We continued south to Masada, a singular mountain, separate on all sides from the others, chosen by Herod to build a palace retreat, should the revolts become too violent. Although history says he never used this place as a retreat, I believe he lived here or visited for short periods, for the palace complex was beautiful, even luxurious with its many baths, a swimming pool, deep cisterns for water, and quarters for guests, all constructed hundreds of feet high on the top of Masada. Later, I can't remember how many hundreds of years, the Zealots retreated from the Romans here, tearing down parts of Herod's palace complex to build fortifications.

We spent 5 hours hiking around the top of Masada, after a harrowing ride up in a cable car (yes, I don't like standing on chairs, let alone looking down hundreds of feet), but the scenery was majestic. At the top of Masada, we could see literally for hundreds of miles. The sun came out. The sky became an intense ultramarine blue, and I was fascinated by the remains of the Zealots' daily life (ritual baths, fortifications, the oldest synagogue yet discovered), as well as what was left of Herod's Palace at the Northern end of Masada, mosaic floors, broken columns, and extensive ruins, storehouses, baths, cisterns everywhere, even a dovecote.

The story of the Zealots' flight from Jerusalem and battle against the Romans has been told many times. I remember being shocked by the story as a child. The rebels, as the sign said at Masada, could have held out for a very long time as they had unlimited water, but the Romans, a fearsome and committed opponent, built a ramp of dirt, large enough to bring a tower close to breach the fortifications. We could still see the "bones" of the ramp as well as, I think, markings on the desert floor that revealed the original Roman encampments, geometrically tidy, each with a wall built around the military complex. You can check out the basic history and see some photos by going to this link: http://mosaic.lk.net/g-masada.html as I'm not sure when I will be able to post pictures again. (I put this link at the top of the page on the left as well.)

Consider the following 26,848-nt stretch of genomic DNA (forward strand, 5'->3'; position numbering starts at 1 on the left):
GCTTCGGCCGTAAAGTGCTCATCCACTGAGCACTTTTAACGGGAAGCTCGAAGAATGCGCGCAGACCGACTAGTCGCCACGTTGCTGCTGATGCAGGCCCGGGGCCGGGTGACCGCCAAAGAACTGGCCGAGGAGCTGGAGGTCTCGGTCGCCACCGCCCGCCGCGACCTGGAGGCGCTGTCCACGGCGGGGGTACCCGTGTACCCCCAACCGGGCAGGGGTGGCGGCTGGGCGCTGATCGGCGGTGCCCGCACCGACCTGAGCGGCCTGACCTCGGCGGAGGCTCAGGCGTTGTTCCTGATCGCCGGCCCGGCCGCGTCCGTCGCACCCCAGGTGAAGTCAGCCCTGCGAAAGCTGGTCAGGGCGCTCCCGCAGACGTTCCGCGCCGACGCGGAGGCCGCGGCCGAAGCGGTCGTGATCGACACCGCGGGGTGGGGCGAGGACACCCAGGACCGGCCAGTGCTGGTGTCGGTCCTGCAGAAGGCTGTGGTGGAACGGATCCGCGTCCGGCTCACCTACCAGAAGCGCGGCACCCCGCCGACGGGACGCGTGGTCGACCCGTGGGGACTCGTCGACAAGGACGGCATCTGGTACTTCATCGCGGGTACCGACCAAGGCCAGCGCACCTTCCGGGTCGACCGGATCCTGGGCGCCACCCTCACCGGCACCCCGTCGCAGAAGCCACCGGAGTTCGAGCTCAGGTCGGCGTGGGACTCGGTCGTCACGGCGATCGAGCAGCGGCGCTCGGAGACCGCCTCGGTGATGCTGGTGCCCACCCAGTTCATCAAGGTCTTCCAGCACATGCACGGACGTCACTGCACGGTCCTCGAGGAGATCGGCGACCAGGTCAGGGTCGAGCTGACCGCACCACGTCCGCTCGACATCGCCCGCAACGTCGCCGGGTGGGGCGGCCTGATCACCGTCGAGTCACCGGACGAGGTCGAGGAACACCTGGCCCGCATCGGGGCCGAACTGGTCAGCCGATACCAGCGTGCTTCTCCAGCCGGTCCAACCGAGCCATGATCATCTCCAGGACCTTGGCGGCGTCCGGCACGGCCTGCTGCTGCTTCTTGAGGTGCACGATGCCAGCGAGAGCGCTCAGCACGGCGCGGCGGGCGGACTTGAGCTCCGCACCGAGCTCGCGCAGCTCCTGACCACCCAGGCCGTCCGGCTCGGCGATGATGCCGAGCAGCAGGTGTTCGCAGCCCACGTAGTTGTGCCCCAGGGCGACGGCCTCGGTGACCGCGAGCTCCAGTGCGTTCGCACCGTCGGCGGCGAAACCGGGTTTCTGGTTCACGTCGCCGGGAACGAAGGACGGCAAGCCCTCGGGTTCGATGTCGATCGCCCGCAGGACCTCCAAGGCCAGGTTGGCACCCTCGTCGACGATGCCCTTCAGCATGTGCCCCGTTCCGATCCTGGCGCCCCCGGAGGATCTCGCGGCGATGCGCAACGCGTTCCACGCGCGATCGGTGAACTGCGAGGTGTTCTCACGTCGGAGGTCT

How did Herod come to build here at Masada, so far from Jerusalem? Why did the Romans pursue the Zealots so deeply into the desert -- and want to destroy them so much they would build that ramp, hundreds of feet high. The story goes, told by Josephus, that the Roman troops breached the wall, and ensured of success, retired for the night. The next morning, they entered Masada to find all dead. During the night, the men drew lots and 10 were chosen to kill the 960 still remaining. Only two women and several children survived by hiding. What a night of horror. It's hard not to ask how many of those 960 would have chosen death or slavery, or if they had a choice. How accurate is Josephus' story?

Today Masada is a national monument of great meaning to the Jewish state, particularly post Holocaust, because it is a compelling testament of the need to fight back, and perhaps to choose death over slavery. The sun still shines brightly over the ruins. We passed teenaged girls in the remaining Roman baths, draped in sheets, characters in a high school play, retelling the story of Herod. By the end of the day, I had photos, tired feet, and many unanswered questions.